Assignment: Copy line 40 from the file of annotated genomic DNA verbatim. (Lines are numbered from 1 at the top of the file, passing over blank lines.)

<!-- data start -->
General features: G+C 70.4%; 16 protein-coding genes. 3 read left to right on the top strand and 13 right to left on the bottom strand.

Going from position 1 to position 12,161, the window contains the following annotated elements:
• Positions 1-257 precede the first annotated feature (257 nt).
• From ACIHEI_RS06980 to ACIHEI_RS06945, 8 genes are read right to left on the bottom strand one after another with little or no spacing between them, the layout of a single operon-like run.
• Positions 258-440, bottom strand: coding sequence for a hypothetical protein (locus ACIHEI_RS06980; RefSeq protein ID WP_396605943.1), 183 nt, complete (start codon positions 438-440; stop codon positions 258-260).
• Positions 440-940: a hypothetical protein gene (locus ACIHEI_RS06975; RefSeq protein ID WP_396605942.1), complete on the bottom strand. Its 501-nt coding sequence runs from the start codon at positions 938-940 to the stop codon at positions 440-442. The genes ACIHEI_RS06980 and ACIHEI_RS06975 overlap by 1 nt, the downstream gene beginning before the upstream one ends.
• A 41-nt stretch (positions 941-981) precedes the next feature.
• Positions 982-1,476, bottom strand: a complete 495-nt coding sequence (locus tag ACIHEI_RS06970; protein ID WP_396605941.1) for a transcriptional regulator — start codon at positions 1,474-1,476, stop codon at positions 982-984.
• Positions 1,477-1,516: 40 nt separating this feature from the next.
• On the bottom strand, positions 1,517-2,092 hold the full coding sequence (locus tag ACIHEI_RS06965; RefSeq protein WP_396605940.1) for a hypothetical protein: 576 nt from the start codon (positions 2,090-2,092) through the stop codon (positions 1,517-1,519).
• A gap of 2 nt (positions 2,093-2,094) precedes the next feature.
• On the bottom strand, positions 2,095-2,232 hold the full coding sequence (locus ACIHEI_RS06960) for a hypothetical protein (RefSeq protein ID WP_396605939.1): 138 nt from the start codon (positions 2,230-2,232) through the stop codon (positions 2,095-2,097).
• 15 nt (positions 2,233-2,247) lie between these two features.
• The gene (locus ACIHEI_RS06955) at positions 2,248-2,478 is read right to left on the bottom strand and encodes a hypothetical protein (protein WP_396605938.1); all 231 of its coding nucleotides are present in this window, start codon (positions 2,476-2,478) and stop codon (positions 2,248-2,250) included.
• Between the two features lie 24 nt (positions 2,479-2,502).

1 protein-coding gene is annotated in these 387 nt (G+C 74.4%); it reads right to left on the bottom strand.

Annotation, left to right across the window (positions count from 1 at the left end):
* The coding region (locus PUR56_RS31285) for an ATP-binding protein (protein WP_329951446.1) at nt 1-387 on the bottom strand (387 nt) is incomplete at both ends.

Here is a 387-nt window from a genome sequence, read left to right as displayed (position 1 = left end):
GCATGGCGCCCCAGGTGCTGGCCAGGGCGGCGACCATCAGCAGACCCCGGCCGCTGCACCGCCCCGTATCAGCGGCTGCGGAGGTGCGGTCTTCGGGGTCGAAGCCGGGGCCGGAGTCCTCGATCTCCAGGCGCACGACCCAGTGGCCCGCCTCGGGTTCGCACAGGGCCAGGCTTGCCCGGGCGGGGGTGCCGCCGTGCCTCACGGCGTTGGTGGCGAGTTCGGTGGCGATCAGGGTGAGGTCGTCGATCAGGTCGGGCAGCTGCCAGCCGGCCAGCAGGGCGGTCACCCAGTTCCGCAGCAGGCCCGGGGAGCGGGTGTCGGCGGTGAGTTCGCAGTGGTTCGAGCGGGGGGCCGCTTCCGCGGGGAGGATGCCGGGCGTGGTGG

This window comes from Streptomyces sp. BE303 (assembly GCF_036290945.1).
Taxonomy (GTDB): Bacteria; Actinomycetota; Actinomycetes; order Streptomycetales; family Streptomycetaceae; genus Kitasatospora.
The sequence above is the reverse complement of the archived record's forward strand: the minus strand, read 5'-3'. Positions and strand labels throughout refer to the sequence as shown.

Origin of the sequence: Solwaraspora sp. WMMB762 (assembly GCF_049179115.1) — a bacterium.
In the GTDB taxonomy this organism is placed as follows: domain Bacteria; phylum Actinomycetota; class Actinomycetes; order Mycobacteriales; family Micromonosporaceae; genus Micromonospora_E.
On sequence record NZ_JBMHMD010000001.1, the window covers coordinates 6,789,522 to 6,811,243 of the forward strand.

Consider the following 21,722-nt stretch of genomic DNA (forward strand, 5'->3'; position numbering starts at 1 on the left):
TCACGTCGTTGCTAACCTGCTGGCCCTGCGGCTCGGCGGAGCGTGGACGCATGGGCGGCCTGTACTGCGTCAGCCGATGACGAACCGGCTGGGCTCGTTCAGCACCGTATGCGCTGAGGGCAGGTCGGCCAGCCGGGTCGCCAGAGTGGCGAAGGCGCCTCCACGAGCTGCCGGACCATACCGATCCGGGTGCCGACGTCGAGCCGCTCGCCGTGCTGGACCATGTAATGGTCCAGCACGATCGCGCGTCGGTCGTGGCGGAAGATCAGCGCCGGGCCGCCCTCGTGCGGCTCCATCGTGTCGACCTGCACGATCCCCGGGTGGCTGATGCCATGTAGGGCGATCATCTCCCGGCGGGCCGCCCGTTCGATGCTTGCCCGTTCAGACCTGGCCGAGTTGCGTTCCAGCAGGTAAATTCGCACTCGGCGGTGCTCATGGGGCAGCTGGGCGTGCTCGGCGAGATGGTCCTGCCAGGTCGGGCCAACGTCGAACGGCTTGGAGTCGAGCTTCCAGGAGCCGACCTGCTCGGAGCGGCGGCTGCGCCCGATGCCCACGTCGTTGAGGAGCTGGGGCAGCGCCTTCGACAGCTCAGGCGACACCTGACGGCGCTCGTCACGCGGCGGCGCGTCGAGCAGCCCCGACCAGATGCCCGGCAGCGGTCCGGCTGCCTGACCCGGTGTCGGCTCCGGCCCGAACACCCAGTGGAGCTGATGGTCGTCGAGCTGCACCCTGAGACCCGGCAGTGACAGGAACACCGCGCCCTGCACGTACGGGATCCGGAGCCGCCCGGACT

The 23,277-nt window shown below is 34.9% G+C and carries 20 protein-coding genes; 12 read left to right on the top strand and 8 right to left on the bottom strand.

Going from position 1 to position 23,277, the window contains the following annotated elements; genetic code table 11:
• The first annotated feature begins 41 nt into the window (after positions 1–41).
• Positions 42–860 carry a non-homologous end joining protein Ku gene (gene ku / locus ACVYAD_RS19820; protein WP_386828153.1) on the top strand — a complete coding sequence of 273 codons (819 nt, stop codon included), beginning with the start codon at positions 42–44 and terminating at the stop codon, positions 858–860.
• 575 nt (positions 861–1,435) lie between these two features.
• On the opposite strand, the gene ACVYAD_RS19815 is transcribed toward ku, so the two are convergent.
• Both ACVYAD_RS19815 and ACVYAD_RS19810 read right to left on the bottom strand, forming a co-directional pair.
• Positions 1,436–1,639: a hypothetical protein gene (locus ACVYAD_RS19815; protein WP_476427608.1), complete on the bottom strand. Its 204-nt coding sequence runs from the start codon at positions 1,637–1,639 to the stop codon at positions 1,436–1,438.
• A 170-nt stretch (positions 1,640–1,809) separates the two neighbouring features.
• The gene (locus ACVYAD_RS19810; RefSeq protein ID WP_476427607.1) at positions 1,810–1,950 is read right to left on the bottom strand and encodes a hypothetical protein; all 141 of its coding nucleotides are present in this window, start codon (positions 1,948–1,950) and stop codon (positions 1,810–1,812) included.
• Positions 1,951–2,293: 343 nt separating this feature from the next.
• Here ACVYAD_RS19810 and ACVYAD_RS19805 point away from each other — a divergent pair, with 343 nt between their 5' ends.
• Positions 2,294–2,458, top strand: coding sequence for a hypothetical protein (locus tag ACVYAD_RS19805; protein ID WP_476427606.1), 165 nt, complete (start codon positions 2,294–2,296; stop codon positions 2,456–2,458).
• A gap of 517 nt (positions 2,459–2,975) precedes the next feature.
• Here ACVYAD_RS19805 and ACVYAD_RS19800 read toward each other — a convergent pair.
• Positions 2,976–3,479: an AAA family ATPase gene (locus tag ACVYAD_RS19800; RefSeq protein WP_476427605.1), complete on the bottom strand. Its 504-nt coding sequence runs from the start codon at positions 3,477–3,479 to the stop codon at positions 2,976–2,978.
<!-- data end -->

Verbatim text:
• Here ACVYAD_RS19810 and ACVYAD_RS19805 point away from each other — a divergent pair, with 343 nt between their 5' ends.